The end of the state’s COVID-induced eviction moratorium in January 2022, coupled with skyrocketing rental prices, had bred a feeling that people who had some safety net to fall on before would enter the system. Namely, an influx of families with children.

“Crisis is a huge word,” Connie Sanderson, executive director of Partners Ending Homelessness, said at the time. “But we’re certainly in a point that we’ve never been before, and the question is, what can be done about it?”

Sanderson now has the numbers to back that up.

For example, 130 households with children were reported in shelters or emergency housing, surpassing the previous record of 109 set last year. The 2023 PIT count was done on Jan. 26 of that year.

Likewise, the number of people completely unsheltered came to 80, almost double the 42 seen last year, but it didn't set a record. In the 2013 report, that figure came in at 124.

In all, 1,056 homeless people in shelters were counted, the first time the reports have seen numbers hit four figures.

The tenant protections being considered mirror newly passed state law, a trimmed down version of the bill previously considered by the city.

‘An uphill battle’

Project Haven’s Carey said the PIT count is a valuable metric, but it doesn’t assess the full scope of homelessness. For example, it does not account for people living in abandoned buildings, which outreach workers tend to not access due to safety concerns.

Both Sanderson and Carey said the moratorium ending and rising housing costs are the largest contributors to spiking homelessness. For reference, fair market rent for a one-bedroom apartment has risen 38% between 2019 and 2024, according to data from the federal Department of Housing and Urban Development.

Evictions, meanwhile, have returned to pre-pandemic levels. According to state data on eviction filings, Monroe County saw 8,316 eviction filings last year, comparable to 8,789 in 2019.

But what Carey believes is different now is the safety nets people once fell back on have become more fraught.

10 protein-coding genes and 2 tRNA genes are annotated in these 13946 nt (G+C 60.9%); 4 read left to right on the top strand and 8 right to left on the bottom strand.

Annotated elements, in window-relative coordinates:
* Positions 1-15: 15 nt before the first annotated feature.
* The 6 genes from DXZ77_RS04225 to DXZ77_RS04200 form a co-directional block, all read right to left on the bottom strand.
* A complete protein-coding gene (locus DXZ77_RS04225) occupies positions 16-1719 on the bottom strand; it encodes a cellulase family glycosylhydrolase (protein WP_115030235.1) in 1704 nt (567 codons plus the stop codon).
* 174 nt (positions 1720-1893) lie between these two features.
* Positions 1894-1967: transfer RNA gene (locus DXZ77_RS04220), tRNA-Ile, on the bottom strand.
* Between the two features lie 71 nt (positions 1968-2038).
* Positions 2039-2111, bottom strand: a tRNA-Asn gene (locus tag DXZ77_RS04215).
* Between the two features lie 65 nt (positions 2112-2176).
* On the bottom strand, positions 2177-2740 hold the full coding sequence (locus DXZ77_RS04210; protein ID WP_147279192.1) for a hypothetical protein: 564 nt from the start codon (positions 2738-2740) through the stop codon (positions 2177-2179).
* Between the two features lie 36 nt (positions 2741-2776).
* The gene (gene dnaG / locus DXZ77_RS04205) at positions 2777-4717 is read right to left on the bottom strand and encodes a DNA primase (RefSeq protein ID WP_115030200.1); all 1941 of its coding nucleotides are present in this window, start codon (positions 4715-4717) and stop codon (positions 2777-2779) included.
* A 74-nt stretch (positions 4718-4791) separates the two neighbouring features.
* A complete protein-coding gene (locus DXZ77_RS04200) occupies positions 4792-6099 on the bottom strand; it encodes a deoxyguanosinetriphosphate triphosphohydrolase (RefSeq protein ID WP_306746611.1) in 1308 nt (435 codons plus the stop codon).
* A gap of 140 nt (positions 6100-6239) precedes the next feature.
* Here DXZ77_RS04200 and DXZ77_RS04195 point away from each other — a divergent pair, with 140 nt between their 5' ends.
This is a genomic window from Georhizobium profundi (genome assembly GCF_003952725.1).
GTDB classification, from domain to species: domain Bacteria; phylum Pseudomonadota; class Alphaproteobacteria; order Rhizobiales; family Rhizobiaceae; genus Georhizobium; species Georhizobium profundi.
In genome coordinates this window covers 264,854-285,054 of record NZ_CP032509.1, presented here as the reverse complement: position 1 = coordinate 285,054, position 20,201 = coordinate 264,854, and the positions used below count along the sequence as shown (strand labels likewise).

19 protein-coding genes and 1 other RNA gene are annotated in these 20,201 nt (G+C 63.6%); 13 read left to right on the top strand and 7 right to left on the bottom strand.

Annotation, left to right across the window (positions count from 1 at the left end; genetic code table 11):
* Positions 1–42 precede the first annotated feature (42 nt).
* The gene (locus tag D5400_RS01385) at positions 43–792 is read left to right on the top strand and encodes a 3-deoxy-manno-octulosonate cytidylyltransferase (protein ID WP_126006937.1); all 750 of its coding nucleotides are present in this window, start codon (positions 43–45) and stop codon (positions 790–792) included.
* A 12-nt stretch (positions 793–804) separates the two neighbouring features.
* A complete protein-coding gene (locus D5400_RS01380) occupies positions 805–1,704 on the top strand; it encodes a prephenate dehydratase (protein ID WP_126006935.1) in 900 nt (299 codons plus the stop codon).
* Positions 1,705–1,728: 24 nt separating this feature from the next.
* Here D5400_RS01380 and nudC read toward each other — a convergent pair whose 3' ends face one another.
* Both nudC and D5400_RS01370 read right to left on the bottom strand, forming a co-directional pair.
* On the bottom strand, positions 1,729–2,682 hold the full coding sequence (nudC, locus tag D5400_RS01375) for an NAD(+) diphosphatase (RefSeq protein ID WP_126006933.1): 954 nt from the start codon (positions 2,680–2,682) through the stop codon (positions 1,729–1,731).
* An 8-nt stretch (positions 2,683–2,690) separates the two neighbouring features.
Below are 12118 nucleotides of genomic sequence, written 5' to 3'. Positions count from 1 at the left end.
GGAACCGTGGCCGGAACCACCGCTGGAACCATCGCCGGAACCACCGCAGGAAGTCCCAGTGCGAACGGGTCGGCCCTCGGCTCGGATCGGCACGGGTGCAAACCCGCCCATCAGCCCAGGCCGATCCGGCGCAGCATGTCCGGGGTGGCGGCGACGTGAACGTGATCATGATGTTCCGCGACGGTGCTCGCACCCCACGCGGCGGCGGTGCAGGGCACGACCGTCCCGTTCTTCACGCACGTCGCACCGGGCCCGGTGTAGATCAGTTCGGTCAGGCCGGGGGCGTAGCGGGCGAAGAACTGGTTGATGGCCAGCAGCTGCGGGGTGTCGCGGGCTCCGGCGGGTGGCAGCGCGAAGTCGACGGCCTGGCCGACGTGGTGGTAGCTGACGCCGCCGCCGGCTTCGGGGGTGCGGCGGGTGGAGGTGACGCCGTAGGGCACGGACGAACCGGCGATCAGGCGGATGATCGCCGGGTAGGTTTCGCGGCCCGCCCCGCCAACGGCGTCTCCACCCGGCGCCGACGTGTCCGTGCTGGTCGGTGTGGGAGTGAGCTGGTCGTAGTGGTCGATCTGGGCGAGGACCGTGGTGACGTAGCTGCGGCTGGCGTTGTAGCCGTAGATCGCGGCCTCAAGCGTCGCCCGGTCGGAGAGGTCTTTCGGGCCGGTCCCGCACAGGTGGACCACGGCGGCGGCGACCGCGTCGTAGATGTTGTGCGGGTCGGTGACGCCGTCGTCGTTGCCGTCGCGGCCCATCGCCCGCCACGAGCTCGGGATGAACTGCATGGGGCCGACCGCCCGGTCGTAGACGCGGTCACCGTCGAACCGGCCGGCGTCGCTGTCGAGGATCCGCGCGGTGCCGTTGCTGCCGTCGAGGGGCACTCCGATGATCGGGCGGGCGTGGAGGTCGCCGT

Residents sit at a table after breakfast at the Barberry Street shelter in Rochester in December 2023. The shelter is one of six sites that Project Haven and REACH have opened since 2022 to help provide low-barrier sites for the chronically homeless.
Max Schulte
/
WXXI News
Residents sit at a table after breakfast at the Barberry Street shelter in Rochester in December 2023. The shelter is one of six sites that Project Haven and REACH have opened since 2022 to help provide low-barrier sites for the chronically homeless.

“It used to be you put a notice on someone’s door that in 14 days their locks would be changed, and when you got there to change the locks, nobody was there, they went to family or friends,” Carey said. “I think we’ve hit a tipping point where the family and friends are full, and people are heading to shelters.”

Sanderson said this week that the PIT count represents a new era in Rochester homelessness trends. Where that leads is still anyone’s guess.

“There’s, I think, a whole host of factors playing into this,” Sanderson said. “The question is, will these increases continue to keep going up, or if they kind of, hopefully, level back off again.”

Anna Valeria-Iseman at the Open Door Mission, one of the area’s largest shelters, echoed Carey and Sanderson’s assessment. Homeless families hashave always been a silent crisis, she said.

“What COVID did was draw these numbers to the surface,” Valeria-Iseman said.

She pointed to a variety of reasons as to why the population has been undercounted, including varying definitions of “homelessness” used by federal agencies, and the failure of safety nets like friends and family, as described by Carey.

When asked if she believed the count in Rochester represents a tipping point, Valeria-Iseman was torn. She said the issue has worsened, but there is still valuable work to be done.

“I wouldn’t still be doing this work if I didn’t think we could fix it,” she said. “But it’s definitely an uphill battle, and it always seems like one step forward, two steps back.”

A local nonprofit that serves homeless youths in Rochester is looking to expand its program for the next school year.

Corrected: July 3, 2024 at 10:56 AM EDT
Due to an error in the point-in-time report released by Partners Ending Homelessness, a previous version of this story inaccurately reported the number of households with children in shelters or emergency housing. The story has been updated with the correct information.
Gino Fanelli is an investigative reporter who also covers City Hall. He joined the staff in 2019 by way of the Rochester Business Journal, and formerly served as a watchdog reporter for Gannett in Maryland and a stringer for the Associated Press.